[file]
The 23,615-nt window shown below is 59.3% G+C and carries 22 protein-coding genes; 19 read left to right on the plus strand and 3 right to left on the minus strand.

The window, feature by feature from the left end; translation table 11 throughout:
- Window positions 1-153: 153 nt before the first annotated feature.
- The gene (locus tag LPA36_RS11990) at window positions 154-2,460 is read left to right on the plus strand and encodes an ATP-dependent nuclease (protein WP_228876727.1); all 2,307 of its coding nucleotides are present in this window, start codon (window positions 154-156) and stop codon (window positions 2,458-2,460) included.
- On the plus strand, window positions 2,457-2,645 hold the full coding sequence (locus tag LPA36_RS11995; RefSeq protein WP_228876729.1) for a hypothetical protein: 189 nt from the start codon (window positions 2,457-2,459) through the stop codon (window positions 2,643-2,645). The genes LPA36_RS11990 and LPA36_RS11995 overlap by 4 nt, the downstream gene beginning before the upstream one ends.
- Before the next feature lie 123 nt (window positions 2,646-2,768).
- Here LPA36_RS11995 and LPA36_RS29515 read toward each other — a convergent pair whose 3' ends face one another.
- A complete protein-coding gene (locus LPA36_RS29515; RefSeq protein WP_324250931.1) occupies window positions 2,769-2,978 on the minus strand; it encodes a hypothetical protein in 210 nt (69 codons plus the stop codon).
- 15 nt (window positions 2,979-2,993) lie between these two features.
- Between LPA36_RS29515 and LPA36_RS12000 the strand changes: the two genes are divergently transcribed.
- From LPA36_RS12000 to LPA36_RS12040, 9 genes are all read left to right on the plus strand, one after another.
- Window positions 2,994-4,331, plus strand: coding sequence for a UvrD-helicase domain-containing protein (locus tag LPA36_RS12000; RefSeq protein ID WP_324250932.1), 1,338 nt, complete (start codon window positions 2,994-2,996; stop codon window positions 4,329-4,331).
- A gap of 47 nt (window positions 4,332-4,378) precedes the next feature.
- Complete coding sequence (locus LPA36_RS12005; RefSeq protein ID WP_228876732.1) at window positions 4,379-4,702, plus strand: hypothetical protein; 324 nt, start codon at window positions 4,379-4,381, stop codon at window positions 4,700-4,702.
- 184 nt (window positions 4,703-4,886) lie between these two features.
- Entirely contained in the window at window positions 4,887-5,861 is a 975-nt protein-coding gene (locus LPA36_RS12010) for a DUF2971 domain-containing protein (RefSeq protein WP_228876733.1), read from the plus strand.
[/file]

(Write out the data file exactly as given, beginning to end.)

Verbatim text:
The 23,615-nt window shown below is 59.3% G+C and carries 22 protein-coding genes; 19 read left to right on the plus strand and 3 right to left on the minus strand.

The window, feature by feature from the left end; translation table 11 throughout:
- Window positions 1-153: 153 nt before the first annotated feature.
- The gene (locus tag LPA36_RS11990) at window positions 154-2,460 is read left to right on the plus strand and encodes an ATP-dependent nuclease (protein WP_228876727.1); all 2,307 of its coding nucleotides are present in this window, start codon (window positions 154-156) and stop codon (window positions 2,458-2,460) included.
- On the plus strand, window positions 2,457-2,645 hold the full coding sequence (locus tag LPA36_RS11995; RefSeq protein WP_228876729.1) for a hypothetical protein: 189 nt from the start codon (window positions 2,457-2,459) through the stop codon (window positions 2,643-2,645). The genes LPA36_RS11990 and LPA36_RS11995 overlap by 4 nt, the downstream gene beginning before the upstream one ends.
- Before the next feature lie 123 nt (window positions 2,646-2,768).
- Here LPA36_RS11995 and LPA36_RS29515 read toward each other — a convergent pair whose 3' ends face one another.
- A complete protein-coding gene (locus LPA36_RS29515; RefSeq protein WP_324250931.1) occupies window positions 2,769-2,978 on the minus strand; it encodes a hypothetical protein in 210 nt (69 codons plus the stop codon).
- 15 nt (window positions 2,979-2,993) lie between these two features.
- Between LPA36_RS29515 and LPA36_RS12000 the strand changes: the two genes are divergently transcribed.
- From LPA36_RS12000 to LPA36_RS12040, 9 genes are all read left to right on the plus strand, one after another.
- Window positions 2,994-4,331, plus strand: coding sequence for a UvrD-helicase domain-containing protein (locus tag LPA36_RS12000; RefSeq protein ID WP_324250932.1), 1,338 nt, complete (start codon window positions 2,994-2,996; stop codon window positions 4,329-4,331).
- A gap of 47 nt (window positions 4,332-4,378) precedes the next feature.
- Complete coding sequence (locus LPA36_RS12005; RefSeq protein ID WP_228876732.1) at window positions 4,379-4,702, plus strand: hypothetical protein; 324 nt, start codon at window positions 4,379-4,381, stop codon at window positions 4,700-4,702.
- 184 nt (window positions 4,703-4,886) lie between these two features.
- Entirely contained in the window at window positions 4,887-5,861 is a 975-nt protein-coding gene (locus LPA36_RS12010) for a DUF2971 domain-containing protein (RefSeq protein WP_228876733.1), read from the plus strand.